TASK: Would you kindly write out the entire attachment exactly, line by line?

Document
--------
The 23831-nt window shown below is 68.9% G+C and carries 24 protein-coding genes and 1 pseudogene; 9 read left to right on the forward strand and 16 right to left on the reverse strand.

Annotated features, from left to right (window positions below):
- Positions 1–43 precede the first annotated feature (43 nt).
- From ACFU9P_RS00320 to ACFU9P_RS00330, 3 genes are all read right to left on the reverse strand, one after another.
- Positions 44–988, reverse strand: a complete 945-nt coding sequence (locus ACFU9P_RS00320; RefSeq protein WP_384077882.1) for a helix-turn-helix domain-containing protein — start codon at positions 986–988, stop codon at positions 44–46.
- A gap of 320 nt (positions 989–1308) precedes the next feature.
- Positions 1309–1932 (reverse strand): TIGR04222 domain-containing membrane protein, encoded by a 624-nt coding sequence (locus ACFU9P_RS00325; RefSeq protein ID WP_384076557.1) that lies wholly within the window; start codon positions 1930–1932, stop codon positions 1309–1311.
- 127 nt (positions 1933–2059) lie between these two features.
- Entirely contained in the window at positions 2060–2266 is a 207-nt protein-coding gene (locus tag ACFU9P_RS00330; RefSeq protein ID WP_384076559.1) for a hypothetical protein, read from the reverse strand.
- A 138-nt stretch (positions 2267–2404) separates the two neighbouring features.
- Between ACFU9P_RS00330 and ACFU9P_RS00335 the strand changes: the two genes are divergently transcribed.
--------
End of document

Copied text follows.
The 23831-nt window shown below is 68.9% G+C and carries 24 protein-coding genes and 1 pseudogene; 9 read left to right on the forward strand and 16 right to left on the reverse strand.

Annotated features, from left to right (window positions below):
- Positions 1–43 precede the first annotated feature (43 nt).
- From ACFU9P_RS00320 to ACFU9P_RS00330, 3 genes are all read right to left on the reverse strand, one after another.
- Positions 44–988, reverse strand: a complete 945-nt coding sequence (locus ACFU9P_RS00320; RefSeq protein WP_384077882.1) for a helix-turn-helix domain-containing protein — start codon at positions 986–988, stop codon at positions 44–46.
- A gap of 320 nt (positions 989–1308) precedes the next feature.
- Positions 1309–1932 (reverse strand): TIGR04222 domain-containing membrane protein, encoded by a 624-nt coding sequence (locus ACFU9P_RS00325; RefSeq protein ID WP_384076557.1) that lies wholly within the window; start codon positions 1930–1932, stop codon positions 1309–1311.
- 127 nt (positions 1933–2059) lie between these two features.
- Entirely contained in the window at positions 2060–2266 is a 207-nt protein-coding gene (locus tag ACFU9P_RS00330; RefSeq protein ID WP_384076559.1) for a hypothetical protein, read from the reverse strand.
- A 138-nt stretch (positions 2267–2404) separates the two neighbouring features.
- Between ACFU9P_RS00330 and ACFU9P_RS00335 the strand changes: the two genes are divergently transcribed.